EO: Night-Shining Clouds are Getting Brighter

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EO: Night-Shining Clouds are Getting Brighter

Post by bystander » Thu Jan 27, 2011 11:16 pm

Night-Shining Clouds are Getting Brighter
NASA Earth Observatory | Holli Riebeek | 2011 Jan 27
After the Sun sets on a summer evening and the sky fades to black, you may be lucky enough to see thin, wavy clouds illuminating the night, such as these seen over Billund, Denmark, on July 15, 2010. Noctilucent or polar mesospheric clouds, form at very high altitudes—between 80 and 85 kilometers (50–53 miles)—which positions them to reflect light long after the Sun has dropped below the horizon. These “night-shining” clouds are rare—rare enough that Matthew DeLand, who has been studying them for 11 years, has only seen them once in person. But the chances of seeing these elusive clouds are increasing.

DeLand, an atmospheric scientist with Science Systems and Applications Inc. and NASA's Goddard Space Flight Center, has found that polar mesospheric clouds are forming more frequently and becoming brighter. He has been observing the clouds in data from Solar Backscatter Ultraviolet instruments that have been flown on satellites since 1978. The graph above shows how the brightness of the clouds has changed in the Northern Hemisphere. For reasons no one fully understands, the brightness wiggles up and down in step with solar activity, with fewer clouds forming when the Sun is most active. The biggest variability is in the far north. Underlying the changes caused by the Sun, however, is a trend toward brighter clouds. The upward trend in brightness, says DeLand, reveals subtle changes in the atmosphere that may be linked to greenhouse gases.

Polar mesospheric clouds are extremely sensitive to changes in atmospheric water vapor and temperature. The clouds form only when temperatures drop below -130 degrees Celsius (-200 Fahrenheit), when the scant amount of water high in the atmosphere freezes into ice clouds. This happens most often in far northern and southern latitudes (above 50 degrees) in the summer when, counter-intuitively, the mesosphere is coldest.

Changes in temperature or humidity in the mesosphere make the clouds brighter and more frequent. Colder temperatures allow more water to freeze, while an increase in water vapor allows more ice clouds to form. Increased water vapor also leads to the formation of larger ice particles that reflect more light.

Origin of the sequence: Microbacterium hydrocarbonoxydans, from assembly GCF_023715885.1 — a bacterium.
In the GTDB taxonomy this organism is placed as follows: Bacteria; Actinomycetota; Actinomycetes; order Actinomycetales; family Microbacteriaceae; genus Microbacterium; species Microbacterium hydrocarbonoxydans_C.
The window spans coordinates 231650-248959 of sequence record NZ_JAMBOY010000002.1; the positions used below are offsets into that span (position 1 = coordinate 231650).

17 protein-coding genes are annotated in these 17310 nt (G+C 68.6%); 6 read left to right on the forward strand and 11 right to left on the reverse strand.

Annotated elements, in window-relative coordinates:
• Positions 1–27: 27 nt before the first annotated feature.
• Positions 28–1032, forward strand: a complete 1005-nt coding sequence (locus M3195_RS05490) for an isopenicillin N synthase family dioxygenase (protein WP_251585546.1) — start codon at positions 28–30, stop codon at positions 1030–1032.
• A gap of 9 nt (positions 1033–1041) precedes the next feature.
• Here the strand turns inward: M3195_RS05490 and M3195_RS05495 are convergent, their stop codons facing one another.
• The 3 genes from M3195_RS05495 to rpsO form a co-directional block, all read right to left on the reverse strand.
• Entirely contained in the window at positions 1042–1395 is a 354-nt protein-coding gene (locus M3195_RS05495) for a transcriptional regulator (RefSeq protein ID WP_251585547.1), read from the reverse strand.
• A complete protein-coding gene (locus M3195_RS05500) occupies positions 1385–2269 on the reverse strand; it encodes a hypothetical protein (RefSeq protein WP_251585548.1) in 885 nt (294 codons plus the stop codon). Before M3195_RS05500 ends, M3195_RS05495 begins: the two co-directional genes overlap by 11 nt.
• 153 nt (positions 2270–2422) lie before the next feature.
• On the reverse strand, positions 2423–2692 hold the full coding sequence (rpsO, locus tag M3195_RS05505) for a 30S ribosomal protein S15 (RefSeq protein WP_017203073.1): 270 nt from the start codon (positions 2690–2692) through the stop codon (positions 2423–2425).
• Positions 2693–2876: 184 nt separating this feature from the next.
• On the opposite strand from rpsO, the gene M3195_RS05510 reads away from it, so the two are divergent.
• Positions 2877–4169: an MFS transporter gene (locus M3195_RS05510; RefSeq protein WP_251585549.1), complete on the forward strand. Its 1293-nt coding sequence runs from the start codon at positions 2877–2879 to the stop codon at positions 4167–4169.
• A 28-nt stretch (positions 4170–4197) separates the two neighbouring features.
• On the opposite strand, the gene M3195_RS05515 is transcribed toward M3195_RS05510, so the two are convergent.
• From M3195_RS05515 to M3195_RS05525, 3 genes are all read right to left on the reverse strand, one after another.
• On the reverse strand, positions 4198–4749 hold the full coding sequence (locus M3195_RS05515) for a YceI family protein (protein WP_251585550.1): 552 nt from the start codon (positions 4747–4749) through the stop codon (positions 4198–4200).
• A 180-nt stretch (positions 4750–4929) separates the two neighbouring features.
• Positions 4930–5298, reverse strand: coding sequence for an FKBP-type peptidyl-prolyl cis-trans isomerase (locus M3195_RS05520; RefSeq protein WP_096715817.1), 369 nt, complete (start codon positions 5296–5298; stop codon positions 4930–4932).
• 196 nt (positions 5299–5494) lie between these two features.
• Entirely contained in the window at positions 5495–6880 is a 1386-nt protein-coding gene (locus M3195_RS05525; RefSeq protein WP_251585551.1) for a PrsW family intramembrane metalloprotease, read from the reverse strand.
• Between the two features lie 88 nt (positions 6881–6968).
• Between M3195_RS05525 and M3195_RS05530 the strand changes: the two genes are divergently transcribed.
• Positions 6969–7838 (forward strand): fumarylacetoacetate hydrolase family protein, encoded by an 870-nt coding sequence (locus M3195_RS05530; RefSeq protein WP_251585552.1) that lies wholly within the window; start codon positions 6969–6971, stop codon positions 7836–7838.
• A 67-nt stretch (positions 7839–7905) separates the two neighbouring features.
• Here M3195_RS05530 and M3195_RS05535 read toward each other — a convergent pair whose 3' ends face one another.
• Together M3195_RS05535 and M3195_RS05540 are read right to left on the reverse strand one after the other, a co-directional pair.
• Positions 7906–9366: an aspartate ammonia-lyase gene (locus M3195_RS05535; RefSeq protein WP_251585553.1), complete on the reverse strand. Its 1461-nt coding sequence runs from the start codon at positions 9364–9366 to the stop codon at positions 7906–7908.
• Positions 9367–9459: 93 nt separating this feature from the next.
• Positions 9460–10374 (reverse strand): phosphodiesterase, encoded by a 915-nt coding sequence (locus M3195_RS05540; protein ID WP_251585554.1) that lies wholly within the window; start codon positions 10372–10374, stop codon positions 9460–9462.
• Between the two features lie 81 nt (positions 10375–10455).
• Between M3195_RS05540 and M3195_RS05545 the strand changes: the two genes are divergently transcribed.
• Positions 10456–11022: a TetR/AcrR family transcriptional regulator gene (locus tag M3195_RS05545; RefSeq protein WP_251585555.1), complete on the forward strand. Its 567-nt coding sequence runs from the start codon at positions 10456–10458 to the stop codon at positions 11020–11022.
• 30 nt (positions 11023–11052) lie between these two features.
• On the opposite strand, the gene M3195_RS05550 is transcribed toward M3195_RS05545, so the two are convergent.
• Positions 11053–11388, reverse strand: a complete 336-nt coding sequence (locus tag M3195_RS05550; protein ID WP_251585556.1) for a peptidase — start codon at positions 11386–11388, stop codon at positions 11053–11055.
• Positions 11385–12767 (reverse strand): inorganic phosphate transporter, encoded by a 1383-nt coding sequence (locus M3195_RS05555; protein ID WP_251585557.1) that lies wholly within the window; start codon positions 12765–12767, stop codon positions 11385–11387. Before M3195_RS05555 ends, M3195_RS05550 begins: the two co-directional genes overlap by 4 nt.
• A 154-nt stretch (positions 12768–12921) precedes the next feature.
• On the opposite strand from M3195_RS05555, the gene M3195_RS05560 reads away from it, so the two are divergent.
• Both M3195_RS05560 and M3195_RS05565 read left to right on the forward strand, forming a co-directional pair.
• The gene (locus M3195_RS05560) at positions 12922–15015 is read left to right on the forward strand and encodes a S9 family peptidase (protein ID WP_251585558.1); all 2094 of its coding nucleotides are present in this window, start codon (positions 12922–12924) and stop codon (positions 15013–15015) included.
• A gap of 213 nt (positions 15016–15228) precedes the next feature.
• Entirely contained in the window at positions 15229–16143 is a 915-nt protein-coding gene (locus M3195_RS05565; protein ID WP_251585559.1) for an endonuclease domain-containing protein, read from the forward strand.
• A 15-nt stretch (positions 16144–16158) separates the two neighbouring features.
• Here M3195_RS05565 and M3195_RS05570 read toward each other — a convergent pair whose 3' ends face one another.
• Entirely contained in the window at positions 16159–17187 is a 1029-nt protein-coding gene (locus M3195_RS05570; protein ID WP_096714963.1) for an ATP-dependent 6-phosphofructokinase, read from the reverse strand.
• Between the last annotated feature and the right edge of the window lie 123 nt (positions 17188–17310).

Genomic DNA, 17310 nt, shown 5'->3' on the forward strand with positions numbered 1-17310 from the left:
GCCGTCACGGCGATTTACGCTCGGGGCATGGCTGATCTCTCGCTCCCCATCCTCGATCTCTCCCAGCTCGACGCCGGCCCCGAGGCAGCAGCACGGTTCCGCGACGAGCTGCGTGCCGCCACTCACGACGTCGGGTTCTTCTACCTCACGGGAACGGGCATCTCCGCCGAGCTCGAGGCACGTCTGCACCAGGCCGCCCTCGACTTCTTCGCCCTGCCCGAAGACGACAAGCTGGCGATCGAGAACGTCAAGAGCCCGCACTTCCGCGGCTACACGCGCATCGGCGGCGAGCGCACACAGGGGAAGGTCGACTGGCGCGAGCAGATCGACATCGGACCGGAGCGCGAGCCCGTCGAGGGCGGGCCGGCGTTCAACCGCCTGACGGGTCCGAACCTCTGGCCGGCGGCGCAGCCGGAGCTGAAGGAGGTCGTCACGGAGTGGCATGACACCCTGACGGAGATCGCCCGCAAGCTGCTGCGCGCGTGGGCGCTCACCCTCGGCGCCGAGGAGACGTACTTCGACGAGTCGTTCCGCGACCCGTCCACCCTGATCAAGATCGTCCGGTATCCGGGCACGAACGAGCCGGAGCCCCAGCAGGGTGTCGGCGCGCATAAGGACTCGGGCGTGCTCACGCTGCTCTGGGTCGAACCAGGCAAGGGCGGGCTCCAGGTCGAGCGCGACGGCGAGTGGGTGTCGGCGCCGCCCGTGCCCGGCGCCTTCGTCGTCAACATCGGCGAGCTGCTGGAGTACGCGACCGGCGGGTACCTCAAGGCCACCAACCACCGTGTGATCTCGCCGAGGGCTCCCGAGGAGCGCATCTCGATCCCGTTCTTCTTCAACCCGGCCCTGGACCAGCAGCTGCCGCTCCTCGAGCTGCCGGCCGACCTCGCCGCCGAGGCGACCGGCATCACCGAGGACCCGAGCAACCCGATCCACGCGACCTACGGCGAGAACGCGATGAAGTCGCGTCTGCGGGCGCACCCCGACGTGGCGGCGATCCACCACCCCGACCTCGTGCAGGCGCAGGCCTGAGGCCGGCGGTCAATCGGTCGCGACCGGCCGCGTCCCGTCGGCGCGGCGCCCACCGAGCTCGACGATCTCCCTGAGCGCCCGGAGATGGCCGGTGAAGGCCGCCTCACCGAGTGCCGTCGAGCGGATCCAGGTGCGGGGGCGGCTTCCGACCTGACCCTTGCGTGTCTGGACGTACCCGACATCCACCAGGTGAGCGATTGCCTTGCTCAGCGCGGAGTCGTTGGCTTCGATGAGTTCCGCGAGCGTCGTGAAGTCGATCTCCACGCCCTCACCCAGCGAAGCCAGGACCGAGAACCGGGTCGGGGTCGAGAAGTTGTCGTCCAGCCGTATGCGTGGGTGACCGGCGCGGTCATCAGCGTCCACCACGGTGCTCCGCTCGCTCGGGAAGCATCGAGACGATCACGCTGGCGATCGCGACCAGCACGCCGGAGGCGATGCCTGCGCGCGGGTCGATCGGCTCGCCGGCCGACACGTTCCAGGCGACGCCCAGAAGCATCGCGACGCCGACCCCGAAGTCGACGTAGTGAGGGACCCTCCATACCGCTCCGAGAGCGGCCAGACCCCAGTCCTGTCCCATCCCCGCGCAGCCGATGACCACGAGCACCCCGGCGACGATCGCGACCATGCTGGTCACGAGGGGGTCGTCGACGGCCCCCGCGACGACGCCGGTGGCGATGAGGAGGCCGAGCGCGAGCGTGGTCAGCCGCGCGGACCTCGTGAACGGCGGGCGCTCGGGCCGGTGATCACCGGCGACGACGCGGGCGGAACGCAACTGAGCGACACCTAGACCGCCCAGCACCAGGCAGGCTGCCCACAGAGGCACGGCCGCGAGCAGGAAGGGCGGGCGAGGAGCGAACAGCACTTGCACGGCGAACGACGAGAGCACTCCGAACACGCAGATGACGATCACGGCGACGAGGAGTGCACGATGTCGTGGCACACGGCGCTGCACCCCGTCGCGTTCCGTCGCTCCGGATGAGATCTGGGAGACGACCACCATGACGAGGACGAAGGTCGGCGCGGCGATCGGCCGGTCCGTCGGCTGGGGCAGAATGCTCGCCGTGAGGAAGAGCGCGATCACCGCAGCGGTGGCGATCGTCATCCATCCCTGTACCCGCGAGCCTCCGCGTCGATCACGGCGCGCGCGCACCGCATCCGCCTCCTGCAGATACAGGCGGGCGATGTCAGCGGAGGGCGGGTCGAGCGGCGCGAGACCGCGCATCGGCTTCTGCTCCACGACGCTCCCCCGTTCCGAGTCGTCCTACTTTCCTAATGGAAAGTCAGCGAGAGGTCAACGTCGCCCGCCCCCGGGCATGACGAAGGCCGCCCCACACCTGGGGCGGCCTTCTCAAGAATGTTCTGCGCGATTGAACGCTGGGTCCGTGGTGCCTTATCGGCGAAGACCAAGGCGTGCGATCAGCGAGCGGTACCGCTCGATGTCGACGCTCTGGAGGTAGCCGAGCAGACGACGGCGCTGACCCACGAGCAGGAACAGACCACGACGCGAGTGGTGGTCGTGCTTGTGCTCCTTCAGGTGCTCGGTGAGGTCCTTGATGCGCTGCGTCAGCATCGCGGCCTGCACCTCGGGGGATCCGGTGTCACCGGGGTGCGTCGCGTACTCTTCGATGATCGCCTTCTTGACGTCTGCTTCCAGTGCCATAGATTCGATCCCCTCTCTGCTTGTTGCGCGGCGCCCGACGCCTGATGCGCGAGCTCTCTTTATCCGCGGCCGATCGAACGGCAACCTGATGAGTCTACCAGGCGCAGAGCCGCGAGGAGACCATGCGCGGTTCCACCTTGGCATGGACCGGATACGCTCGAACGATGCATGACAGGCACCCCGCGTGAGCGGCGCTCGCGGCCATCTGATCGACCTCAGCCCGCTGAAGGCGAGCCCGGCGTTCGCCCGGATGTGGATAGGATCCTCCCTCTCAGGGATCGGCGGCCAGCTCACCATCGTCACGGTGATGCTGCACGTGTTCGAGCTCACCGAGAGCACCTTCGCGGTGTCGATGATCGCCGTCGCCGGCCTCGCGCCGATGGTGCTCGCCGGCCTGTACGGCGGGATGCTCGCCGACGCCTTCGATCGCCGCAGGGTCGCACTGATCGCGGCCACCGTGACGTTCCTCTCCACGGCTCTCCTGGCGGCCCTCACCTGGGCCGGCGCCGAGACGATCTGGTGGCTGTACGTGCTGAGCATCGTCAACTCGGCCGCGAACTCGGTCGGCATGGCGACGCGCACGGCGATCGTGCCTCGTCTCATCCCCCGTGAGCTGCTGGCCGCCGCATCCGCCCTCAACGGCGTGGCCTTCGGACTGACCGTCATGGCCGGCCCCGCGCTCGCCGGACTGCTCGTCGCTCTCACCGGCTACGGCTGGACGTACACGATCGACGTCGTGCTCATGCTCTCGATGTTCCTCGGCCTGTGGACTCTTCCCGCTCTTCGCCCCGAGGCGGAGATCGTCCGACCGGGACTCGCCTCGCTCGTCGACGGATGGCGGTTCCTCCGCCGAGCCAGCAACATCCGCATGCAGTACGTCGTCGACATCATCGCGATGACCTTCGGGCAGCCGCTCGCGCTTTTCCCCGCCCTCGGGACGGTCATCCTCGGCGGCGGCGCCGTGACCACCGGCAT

The fact that polar mesospheric clouds are getting brighter suggests that the mesosphere is getting colder and more humid, says DeLand. Increasing greenhouse gases in the atmosphere could account for both phenomena. In the mesosphere, carbon dioxide radiates heat into space, causing cooling. More methane, on the other hand, puts more water vapor into the atmosphere because sunlight breaks methane into water molecules at high altitudes.

So far, it’s not clear which factor—water vapor or cooling—is causing polar mesospheric clouds to change. It’s likely that both are contributing, says DeLand, but the question is the focus of current research.
Mysterious Night-Shining Clouds Getting Brighter
Our Amazing Planet | 2011 Jan 27
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EO: A Day of Night-Shining Clouds

Post by bystander » Thu Jan 27, 2011 11:58 pm

A Day of Night-Shining Clouds
NASA Earth Observatory | Holli Riebeek | 2011 Jan 27
Scientists have a good reason to track noctilucent or polar mesospheric clouds: they are a pretty good gauge of even the tiniest changes in the atmosphere. These “night-shining clouds,” as they are sometimes called, are thin, wavy ice clouds that form at very high altitudes and reflect sunlight long after the Sun has dropped below the horizon.

To look for changes in the atmosphere, scientist Matthew DeLand (of Science Systems and Applications Inc. and NASA’s Goddard Space Flight Center) has been monitoring polar mesospheric clouds with instruments that were actually designed to study ozone, including the Ozone Monitoring Instrument (OMI) on NASA’s Aura satellite. OMI provides more detailed and frequent observations than previous instruments, giving DeLand a way to refine his previous measurements of a long-term trend towards more and brighter noctilucent clouds linked to rising greenhouse gases.

These images show OMI measurements of polar mesospheric clouds on July 10, 2007. The clouds, detectable because they are the only things that reflect light in this part of the atmosphere, are shown in white and pink. The Aura satellite travels in a polar orbit, circling from south to north as the Earth turns beneath it. As a result, the satellite gets several opportunities to image the poles every day. This series of images shows the clouds over six consecutive orbits between 7:16 and 15:52 Universal Time. Throughout the day, a wide area of polar mesospheric clouds developed over northern Greenland and Canada, peaking around 10:30 UTC (the third orbit).